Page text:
15th July, 2020 Conclusion to last 45 blogs.
The last 45 blogs, written between 5/04/’20 and 14/07/’20, were compiled under the heading ‘Hull’s once out-of-town settlements’ and comprised;
Sculcoates, 19 blogs between 5/04 and 14/05,
Newland, 9 blogs between 19/05 and 3/06,
Drypool, 9 blogs between 10/06 and 26/06,
Southcoates, 3 blogs between 29/06 and 2/07,
Marfleet, 3 blogs between 7/07 and 9/07 and
Stoneferry, 2 blogs between 14/07 and 15/07.
Information relating to Myton has been dealt with previously.
These following 10 blogs under the heading Hull Museums Publications/Pickering Park.
If Hull’s process of suburbanisation can be considered to have had two waves then the 20th century wave includes the suburbs considered as such today – Hessle, Anlaby, Willerby, Kirk Ella, Cottingham and Sutton (although strictly speaking Southcoates, Marfleet and Stoneferry could be included in this category). The 45 blogs listed above then comprise Hull’s first wave of suburbanisation. Hull’s third wave of suburbanisation is fast encroaching upon the still separate settlements (just) of North Ferriby, Swanland, Skidby, Wawne, Swine, Ganstead and Hedon. It was predicted back in the 1960s that Hull and Beverley would merge ‘by the end of the century’, this has not happened but it may be that all they got wrong was the timescale. As each stage of this suburbanisation has happened piecemeal it has left Hull with no prospect of a ‘green belt’ so that gardens, public parks, cemeteries (especially disused), linear green ‘corridors’, such as the route of the Hull – Hornsea disused rail-line and the banks of Barmston Drain, recreation grounds and the like all become all the more important to preserve.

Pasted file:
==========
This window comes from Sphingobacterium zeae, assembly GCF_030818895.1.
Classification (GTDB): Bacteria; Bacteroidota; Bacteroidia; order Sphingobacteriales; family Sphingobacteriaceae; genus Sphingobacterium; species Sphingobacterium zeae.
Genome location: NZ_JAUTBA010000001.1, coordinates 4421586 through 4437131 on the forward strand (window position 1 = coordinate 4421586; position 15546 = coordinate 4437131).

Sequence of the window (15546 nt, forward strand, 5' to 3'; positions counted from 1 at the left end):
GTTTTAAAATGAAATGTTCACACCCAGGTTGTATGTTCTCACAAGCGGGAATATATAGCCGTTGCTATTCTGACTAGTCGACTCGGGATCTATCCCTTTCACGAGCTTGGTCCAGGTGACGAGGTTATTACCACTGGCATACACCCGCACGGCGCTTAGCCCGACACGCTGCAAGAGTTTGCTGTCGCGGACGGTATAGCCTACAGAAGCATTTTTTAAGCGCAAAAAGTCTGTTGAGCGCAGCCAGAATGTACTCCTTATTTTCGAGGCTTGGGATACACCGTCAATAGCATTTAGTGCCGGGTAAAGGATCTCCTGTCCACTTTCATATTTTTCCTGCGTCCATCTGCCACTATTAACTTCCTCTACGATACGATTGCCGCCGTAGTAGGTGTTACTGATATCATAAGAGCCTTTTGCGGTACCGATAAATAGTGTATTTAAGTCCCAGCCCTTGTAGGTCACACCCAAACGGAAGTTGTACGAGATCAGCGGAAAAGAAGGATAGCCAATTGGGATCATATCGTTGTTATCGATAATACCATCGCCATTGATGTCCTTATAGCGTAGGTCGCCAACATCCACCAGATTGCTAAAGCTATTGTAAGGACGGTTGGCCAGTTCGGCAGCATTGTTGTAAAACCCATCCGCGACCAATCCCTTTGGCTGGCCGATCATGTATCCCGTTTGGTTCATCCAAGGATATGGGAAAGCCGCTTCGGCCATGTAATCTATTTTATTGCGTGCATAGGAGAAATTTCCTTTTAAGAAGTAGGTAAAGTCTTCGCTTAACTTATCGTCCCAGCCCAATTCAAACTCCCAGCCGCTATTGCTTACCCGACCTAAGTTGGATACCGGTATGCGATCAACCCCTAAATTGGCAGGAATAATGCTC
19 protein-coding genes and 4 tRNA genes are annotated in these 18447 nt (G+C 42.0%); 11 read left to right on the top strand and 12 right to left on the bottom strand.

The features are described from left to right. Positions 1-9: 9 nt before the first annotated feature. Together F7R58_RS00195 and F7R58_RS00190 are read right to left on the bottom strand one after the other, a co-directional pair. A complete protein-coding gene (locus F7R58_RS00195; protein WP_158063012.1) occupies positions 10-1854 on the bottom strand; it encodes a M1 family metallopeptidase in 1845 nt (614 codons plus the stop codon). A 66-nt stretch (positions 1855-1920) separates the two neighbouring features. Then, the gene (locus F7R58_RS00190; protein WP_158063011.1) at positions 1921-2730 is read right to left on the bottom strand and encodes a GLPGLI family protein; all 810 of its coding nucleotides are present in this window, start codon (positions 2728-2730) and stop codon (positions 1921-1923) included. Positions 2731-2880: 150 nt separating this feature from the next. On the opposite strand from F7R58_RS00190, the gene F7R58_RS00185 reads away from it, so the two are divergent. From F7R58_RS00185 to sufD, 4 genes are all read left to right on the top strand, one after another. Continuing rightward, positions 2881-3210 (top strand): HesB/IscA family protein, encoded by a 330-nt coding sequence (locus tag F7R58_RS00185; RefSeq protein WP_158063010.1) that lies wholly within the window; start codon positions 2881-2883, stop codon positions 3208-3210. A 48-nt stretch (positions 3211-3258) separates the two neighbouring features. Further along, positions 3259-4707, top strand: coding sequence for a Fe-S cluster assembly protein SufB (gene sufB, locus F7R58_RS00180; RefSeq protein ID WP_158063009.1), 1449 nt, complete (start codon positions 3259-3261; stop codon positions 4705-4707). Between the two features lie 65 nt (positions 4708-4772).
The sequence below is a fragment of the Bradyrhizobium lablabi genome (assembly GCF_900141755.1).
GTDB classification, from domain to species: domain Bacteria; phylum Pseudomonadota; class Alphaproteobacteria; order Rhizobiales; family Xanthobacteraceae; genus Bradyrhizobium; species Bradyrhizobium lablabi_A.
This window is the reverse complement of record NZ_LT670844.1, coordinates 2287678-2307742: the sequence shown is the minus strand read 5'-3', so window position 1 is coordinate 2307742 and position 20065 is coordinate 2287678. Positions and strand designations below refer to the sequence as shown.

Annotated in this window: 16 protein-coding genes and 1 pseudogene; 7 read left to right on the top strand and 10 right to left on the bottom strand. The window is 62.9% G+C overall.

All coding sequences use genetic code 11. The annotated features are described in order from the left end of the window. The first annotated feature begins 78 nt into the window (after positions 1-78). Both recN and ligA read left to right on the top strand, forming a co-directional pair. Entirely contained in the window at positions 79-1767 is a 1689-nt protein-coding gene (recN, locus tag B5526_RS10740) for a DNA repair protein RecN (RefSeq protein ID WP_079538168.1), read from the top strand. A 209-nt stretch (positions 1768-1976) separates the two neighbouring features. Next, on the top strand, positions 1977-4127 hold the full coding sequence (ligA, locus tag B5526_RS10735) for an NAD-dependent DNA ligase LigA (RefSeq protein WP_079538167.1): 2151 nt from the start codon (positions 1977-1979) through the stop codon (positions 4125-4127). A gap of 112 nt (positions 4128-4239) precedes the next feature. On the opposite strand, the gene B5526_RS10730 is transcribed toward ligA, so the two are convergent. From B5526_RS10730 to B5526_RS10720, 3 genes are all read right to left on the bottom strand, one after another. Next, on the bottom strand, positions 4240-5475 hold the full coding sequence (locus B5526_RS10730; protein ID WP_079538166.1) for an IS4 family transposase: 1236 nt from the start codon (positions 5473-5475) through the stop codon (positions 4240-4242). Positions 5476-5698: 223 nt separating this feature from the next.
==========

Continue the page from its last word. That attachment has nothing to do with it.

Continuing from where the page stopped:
Some of the above communities were dispersed, Southcoates and Marfleet for example, before being overtaken by urban sprawl so surviving evidence of their rural past is rare. Some had identifiable village communities and facilities, Drypool and Sculcoates for example, but with any surviving evidence being rare. In all of the above there has been an attempt to revive a sense of community related to historic units by the creation of ‘neighbourhood teams’.
The argument rumbles on about whether the Stage Two suburbs of today should remain in a separate local authority, however it is a fact that they are suburbs.